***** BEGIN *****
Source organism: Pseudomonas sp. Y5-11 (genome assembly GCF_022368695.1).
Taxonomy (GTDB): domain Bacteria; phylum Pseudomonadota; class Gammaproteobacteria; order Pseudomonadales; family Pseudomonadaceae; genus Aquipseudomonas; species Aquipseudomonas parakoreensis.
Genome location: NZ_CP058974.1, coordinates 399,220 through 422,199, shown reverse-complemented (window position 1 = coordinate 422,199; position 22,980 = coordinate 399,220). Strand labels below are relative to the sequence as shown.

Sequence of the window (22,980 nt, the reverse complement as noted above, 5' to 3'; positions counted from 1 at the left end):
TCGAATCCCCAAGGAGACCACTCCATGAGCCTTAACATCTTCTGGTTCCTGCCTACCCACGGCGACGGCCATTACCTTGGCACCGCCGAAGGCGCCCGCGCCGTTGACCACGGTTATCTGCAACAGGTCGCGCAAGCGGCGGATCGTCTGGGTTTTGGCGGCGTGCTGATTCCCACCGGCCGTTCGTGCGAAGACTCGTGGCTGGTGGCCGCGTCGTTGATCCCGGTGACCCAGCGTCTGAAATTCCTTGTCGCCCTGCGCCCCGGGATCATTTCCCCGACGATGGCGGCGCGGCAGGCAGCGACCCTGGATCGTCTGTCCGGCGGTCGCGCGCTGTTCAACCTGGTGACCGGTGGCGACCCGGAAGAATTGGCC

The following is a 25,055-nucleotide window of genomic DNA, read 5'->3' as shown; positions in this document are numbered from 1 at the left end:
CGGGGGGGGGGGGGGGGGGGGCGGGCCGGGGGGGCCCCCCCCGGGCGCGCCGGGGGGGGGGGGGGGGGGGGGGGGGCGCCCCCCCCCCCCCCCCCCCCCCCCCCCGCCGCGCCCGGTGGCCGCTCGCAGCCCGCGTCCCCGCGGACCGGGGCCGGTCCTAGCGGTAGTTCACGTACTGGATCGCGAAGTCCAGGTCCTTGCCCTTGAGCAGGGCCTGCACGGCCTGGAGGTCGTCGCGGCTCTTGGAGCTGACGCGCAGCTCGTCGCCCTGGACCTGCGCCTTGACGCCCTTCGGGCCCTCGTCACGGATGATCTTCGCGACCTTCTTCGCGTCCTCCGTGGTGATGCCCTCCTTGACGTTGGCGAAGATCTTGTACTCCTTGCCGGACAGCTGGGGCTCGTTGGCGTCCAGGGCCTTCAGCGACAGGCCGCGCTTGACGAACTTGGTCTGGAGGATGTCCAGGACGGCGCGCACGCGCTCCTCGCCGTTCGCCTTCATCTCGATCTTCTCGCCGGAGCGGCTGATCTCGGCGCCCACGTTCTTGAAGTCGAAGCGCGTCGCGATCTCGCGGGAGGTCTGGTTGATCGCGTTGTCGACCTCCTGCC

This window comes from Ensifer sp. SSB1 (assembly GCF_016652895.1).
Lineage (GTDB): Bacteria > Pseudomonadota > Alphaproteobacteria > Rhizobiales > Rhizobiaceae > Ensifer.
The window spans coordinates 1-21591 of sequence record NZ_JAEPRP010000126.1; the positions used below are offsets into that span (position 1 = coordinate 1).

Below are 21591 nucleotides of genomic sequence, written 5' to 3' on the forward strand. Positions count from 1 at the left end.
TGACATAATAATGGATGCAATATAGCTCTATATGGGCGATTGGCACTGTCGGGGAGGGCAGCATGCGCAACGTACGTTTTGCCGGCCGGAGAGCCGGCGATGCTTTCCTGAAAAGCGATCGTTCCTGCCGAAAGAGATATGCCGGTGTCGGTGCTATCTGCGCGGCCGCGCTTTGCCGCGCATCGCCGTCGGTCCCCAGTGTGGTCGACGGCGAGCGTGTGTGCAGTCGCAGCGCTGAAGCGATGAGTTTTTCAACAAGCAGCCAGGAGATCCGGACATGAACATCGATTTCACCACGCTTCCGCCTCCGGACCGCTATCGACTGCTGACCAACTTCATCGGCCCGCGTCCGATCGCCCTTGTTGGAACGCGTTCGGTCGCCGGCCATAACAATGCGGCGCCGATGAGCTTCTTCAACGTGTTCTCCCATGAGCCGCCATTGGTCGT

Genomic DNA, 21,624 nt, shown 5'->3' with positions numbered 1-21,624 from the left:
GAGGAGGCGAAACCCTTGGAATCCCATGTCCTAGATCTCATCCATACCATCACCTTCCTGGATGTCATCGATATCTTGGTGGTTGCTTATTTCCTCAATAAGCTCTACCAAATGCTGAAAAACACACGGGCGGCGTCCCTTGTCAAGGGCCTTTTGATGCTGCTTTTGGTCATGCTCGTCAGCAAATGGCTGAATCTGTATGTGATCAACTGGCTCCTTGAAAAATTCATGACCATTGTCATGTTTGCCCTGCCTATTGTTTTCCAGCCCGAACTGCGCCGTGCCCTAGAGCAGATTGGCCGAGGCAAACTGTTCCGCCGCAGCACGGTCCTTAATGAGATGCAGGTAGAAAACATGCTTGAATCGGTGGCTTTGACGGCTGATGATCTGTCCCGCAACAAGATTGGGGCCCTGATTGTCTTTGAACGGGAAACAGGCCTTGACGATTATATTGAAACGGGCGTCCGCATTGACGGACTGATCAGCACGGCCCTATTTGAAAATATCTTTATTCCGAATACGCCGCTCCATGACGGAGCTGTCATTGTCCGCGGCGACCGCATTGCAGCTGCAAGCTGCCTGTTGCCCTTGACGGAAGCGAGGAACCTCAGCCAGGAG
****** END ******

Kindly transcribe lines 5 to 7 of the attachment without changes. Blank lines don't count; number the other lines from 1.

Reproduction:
TCGAATCCCCAAGGAGACCACTCCATGAGCCTTAACATCTTCTGGTTCCTGCCTACCCACGGCGACGGCCATTACCTTGGCACCGCCGAAGGCGCCCGCGCCGTTGACCACGGTTATCTGCAACAGGTCGCGCAAGCGGCGGATCGTCTGGGTTTTGGCGGCGTGCTGATTCCCACCGGCCGTTCGTGCGAAGACTCGTGGCTGGTGGCCGCGTCGTTGATCCCGGTGACCCAGCGTCTGAAATTCCTTGTCGCCCTGCGCCCCGGGATCATTTCCCCGACGATGGCGGCGCGGCAGGCAGCGACCCTGGATCGTCTGTCCGGCGGTCGCGCGCTGTTCAACCTGGTGACCGGTGGCGACCCGGAAGAATTGGCC

The following is a 25,055-nucleotide window of genomic DNA, read 5'->3' as shown; positions in this document are numbered from 1 at the left end:
CGGGGGGGGGGGGGGGGGGGGCGGGCCGGGGGGGCCCCCCCCGGGCGCGCCGGGGGGGGGGGGGGGGGGGGGGGGGCGCCCCCCCCCCCCCCCCCCCCCCCCCCCGCCGCGCCCGGTGGCCGCTCGCAGCCCGCGTCCCCGCGGACCGGGGCCGGTCCTAGCGGTAGTTCACGTACTGGATCGCGAAGTCCAGGTCCTTGCCCTTGAGCAGGGCCTGCACGGCCTGGAGGTCGTCGCGGCTCTTGGAGCTGACGCGCAGCTCGTCGCCCTGGACCTGCGCCTTGACGCCCTTCGGGCCCTCGTCACGGATGATCTTCGCGACCTTCTTCGCGTCCTCCGTGGTGATGCCCTCCTTGACGTTGGCGAAGATCTTGTACTCCTTGCCGGACAGCTGGGGCTCGTTGGCGTCCAGGGCCTTCAGCGACAGGCCGCGCTTGACGAACTTGGTCTGGAGGATGTCCAGGACGGCGCGCACGCGCTCCTCGCCGTTCGCCTTCATCTCGATCTTCTCGCCGGAGCGGCTGATCTCGGCGCCCACGTTCTTGAAGTCGAAGCGCGTCGCGATCTCGCGGGAGGTCTGGTTGATCGCGTTGTCGACCTCCTGCC